During what was supposed to be a routine court hearing Wednesday in a notorious Anchorage murder case, defendant Israel Keyes vaulted over the courtroom railing into the spectator area and was wrestled to the ground by deputy marshals, according to the U.S. Marshals Service. They used a Taser to shock and subdue him.
Keyes, 34, is accused of kidnapping Anchorage teenager Samantha Koenig in February from a Midtown coffee stand, killing her within hours and hiding her body under the ice in a Mat-Su lake. He could face the death penalty. She was missing for weeks in a case that gripped Anchorage.
Just before 2 p.m. on Wednesday, three prosecutors and two of Keyes' defense attorneys appeared before U.S. District Judge Timothy Burgess in federal Courtroom 1 to discuss setting a trial date. A number of Koenig's family and friends were in the courtroom, as were several news reporters and law enforcement agents.
Jackie Walsh, one of his Seattle-based attorneys, was mid-sentence when chaos broke out, according to an audio recording of the incident.
"Our position is that at this particular juncture we're not --"
People started screaming.
"Get him!" someone yelled. "Get him!"
Deputy marshals directed people in the courtroom to move out of the way.
"Get back!" deputies ordered.
"Kill him!" a woman in the spectator area shouted.
People in the next courtroom could hear a thud. A deputy rushed out to see what was happening.
Within seven seconds, Keyes was subdued, said David Long, supervisory deputy with the Marshals Service in Anchorage. He wasn't in the courtroom but watched a security video of what happened. The marshals won't release the video, he said.
From the audio recording, the clamor quiets down in less than 20 seconds. A woman can be heard sobbing. Another says "I had a feeling he was going to do that."
Keyes wasn't handcuffed during the hearing, which is normal. Somehow, the leg irons that were supposed to restrain him broke -- it's not yet known how that happened, Long said. "We're investigating that right now." The leg irons worked correctly when deputies collected Keyes from the Anchorage jail earlier in the day, the deputy said.
The courthouse section of the Federal Building in Anchorage is under heightened security because of the ongoing Fairbanks militia trial in the courtroom next door.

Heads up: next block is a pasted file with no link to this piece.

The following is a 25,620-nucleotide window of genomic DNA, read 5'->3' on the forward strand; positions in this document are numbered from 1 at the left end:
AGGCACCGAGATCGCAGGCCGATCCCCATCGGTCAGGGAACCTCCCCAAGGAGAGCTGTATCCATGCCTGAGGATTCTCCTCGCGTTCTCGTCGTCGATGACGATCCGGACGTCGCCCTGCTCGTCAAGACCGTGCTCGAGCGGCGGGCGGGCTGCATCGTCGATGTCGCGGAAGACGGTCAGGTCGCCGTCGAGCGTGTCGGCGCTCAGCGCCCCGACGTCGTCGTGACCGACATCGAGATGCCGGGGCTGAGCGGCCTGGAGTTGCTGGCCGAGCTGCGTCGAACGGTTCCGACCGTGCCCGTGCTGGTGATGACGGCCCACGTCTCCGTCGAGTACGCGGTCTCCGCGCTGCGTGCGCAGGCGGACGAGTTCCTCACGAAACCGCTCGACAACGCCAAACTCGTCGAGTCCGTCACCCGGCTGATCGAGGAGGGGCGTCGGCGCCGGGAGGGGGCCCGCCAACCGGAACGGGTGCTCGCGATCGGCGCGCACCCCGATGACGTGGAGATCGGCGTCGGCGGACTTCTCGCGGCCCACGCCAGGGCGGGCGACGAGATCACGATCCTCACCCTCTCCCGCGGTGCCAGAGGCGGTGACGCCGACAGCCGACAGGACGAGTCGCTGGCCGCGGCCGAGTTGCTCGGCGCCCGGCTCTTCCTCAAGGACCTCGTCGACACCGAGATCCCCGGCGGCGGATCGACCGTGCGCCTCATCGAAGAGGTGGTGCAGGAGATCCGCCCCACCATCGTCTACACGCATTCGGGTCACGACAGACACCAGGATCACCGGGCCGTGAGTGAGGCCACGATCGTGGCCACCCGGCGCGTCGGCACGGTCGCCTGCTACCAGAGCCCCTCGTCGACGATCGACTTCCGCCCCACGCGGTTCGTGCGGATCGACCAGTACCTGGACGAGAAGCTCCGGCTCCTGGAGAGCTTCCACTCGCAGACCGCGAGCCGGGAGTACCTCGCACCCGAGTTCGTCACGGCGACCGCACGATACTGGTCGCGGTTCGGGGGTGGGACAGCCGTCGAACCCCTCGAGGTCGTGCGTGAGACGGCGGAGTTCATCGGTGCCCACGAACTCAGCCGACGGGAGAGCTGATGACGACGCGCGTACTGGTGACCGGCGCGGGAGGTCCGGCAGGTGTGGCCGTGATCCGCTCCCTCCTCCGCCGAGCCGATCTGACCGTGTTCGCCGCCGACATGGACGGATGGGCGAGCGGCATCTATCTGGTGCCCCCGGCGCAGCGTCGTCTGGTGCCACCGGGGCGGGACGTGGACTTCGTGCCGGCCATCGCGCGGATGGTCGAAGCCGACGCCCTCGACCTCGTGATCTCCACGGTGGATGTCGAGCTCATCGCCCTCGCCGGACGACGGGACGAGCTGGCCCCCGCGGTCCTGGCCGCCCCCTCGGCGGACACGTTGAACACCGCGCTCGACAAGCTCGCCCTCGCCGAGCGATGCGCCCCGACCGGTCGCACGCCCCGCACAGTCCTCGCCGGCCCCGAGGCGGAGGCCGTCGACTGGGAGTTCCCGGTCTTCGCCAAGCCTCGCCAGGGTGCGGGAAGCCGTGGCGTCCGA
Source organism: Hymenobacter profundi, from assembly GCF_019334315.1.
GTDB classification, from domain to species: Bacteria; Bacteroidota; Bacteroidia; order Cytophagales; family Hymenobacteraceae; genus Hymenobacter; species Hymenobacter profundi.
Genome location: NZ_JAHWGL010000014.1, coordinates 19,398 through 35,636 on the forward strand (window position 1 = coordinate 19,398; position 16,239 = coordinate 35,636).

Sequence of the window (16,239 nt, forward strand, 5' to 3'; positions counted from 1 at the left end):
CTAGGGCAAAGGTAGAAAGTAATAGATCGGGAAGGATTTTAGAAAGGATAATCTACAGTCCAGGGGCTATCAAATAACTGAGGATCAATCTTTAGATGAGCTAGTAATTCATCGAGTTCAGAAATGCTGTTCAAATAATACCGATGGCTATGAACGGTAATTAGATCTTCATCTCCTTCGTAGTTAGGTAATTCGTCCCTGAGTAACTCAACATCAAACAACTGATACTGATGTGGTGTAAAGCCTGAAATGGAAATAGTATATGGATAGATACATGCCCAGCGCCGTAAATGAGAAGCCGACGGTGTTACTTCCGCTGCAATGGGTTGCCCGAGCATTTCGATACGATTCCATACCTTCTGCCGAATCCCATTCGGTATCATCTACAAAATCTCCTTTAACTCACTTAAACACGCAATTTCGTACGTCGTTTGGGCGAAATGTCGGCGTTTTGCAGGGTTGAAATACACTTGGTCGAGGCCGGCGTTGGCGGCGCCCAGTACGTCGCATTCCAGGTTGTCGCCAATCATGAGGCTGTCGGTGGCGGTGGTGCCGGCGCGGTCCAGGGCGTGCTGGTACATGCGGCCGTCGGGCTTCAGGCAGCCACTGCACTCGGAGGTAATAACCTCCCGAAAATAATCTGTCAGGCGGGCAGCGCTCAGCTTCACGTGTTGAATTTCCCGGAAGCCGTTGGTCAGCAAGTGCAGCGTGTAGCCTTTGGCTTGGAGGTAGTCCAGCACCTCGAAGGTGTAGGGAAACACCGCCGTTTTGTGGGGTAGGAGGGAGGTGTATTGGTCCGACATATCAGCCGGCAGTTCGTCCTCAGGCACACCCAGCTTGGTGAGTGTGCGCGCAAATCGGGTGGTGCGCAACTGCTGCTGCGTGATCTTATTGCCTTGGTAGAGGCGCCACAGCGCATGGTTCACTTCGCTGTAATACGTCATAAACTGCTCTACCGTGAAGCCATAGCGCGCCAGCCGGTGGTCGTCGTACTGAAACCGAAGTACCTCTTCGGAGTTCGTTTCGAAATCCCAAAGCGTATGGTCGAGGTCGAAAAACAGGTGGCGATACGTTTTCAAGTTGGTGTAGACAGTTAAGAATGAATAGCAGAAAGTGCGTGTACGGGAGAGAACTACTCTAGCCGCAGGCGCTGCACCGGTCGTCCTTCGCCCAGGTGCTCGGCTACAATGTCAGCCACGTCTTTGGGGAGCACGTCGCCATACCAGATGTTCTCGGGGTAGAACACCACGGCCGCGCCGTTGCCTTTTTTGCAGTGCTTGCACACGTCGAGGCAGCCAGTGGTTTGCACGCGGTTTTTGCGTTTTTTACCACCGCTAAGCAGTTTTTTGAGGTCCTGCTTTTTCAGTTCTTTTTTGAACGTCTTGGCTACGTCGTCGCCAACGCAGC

At Keyes' hearing, no one was sitting in the front row. Long initially said it was cleared for security reasons but later said he couldn't say whether it had been reserved for law enforcement, people had been directed to stay further back, or no one chose to sit up front. More deputies than usual were in the courtroom for the hearing, but marshals won't release details of their security operation, Long said.
"He tried to get over the rail and I think a deputy had a hold of him before he could get out of the well there," Long said. As a deputy tackled him from behind, the momentum may have carried him over the railing into the vacant first row.
"He didn't get far," Long said.
In all, five or six deputies brought Keyes down, Long said. He struggled as they tried to handcuff him, so a deputy used a Taser. No one was injured. He appeared to be heading for the doors out trying to escape, rather than going after someone, Long said.
Deputies cleared the courtroom.
Keyes' defense lawyers declined to comment about the incident, as did Judge Burgess.
Prosecutors said little.
"There was an incident in the courtroom today," said assistant U.S. Attorney Kevin Feldis. "Proceedings were postponed."
The marshals acted fast and professionally, he said.
Disturbances are fairly rare in the busy federal courthouse but happen maybe once a year, Long said.
During Wednesday's hearing, assistant U.S. Attorney Frank Russo told the judge prosecutors expected the trial to take a month and they could be ready to go in March 2013. The defense wanted two years to prepare, prosecutors said. Walsh said the defense position was misconstrued, but she didn't have a chance to correct things before the disruption.
While prosecutors turned over voluminous investigative materials to the defense, 90 percent of it related to false leads early in the case, Russo said.
A decision on whether to seek the death penalty will be made by the U.S. Department of Justice capital case unit. Prosecutors must file a notice of their intent 150 days before the start of a trial, Russo said.
"Everybody here wants their day in court without unreasonable delay, the victims, Mr. Keyes and the government," Russo told Burgess.
The judge rescheduled the trial-setting conference for Friday at 2 p.m.
Reach Lisa Demer at email@example.com or 257-4390.
By LISA DEMER
Anchorage Daily News
Alaska Dispatch Publishing